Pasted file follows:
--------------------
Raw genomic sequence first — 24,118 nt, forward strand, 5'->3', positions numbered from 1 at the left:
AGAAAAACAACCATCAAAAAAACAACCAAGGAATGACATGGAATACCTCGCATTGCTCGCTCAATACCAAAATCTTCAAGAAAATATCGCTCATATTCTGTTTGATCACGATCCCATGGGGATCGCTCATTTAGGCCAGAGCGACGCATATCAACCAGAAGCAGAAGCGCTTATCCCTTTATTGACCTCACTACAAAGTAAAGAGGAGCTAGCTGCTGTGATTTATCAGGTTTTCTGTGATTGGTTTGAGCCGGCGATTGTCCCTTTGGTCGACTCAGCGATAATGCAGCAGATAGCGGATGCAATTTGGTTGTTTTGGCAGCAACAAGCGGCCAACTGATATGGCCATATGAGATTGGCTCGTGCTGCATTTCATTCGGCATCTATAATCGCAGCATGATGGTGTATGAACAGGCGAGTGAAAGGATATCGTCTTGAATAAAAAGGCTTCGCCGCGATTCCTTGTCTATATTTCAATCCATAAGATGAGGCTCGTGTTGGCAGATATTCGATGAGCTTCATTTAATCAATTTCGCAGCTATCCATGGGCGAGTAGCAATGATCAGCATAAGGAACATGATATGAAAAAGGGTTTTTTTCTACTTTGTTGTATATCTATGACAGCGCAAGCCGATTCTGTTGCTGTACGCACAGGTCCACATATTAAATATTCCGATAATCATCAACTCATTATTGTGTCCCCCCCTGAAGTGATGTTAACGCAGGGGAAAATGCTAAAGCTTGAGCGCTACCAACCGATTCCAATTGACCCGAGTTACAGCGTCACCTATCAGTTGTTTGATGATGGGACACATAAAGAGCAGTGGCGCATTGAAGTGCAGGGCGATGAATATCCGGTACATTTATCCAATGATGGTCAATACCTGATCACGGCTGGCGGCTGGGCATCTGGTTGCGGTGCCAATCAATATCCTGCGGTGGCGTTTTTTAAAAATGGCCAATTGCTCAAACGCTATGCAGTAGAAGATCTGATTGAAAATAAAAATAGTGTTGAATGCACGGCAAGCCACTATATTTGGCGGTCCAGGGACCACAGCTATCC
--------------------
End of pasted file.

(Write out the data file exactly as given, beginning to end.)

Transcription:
Raw genomic sequence first — 24,118 nt, forward strand, 5'->3', positions numbered from 1 at the left:
AGAAAAACAACCATCAAAAAAACAACCAAGGAATGACATGGAATACCTCGCATTGCTCGCTCAATACCAAAATCTTCAAGAAAATATCGCTCATATTCTGTTTGATCACGATCCCATGGGGATCGCTCATTTAGGCCAGAGCGACGCATATCAACCAGAAGCAGAAGCGCTTATCCCTTTATTGACCTCACTACAAAGTAAAGAGGAGCTAGCTGCTGTGATTTATCAGGTTTTCTGTGATTGGTTTGAGCCGGCGATTGTCCCTTTGGTCGACTCAGCGATAATGCAGCAGATAGCGGATGCAATTTGGTTGTTTTGGCAGCAACAAGCGGCCAACTGATATGGCCATATGAGATTGGCTCGTGCTGCATTTCATTCGGCATCTATAATCGCAGCATGATGGTGTATGAACAGGCGAGTGAAAGGATATCGTCTTGAATAAAAAGGCTTCGCCGCGATTCCTTGTCTATATTTCAATCCATAAGATGAGGCTCGTGTTGGCAGATATTCGATGAGCTTCATTTAATCAATTTCGCAGCTATCCATGGGCGAGTAGCAATGATCAGCATAAGGAACATGATATGAAAAAGGGTTTTTTTCTACTTTGTTGTATATCTATGACAGCGCAAGCCGATTCTGTTGCTGTACGCACAGGTCCACATATTAAATATTCCGATAATCATCAACTCATTATTGTGTCCCCCCCTGAAGTGATGTTAACGCAGGGGAAAATGCTAAAGCTTGAGCGCTACCAACCGATTCCAATTGACCCGAGTTACAGCGTCACCTATCAGTTGTTTGATGATGGGACACATAAAGAGCAGTGGCGCATTGAAGTGCAGGGCGATGAATATCCGGTACATTTATCCAATGATGGTCAATACCTGATCACGGCTGGCGGCTGGGCATCTGGTTGCGGTGCCAATCAATATCCTGCGGTGGCGTTTTTTAAAAATGGCCAATTGCTCAAACGCTATGCAGTAGAAGATCTGATTGAAAATAAAAATAGTGTTGAATGCACGGCAAGCCACTATATTTGGCGGTCCAGGGACCACAGCTATCC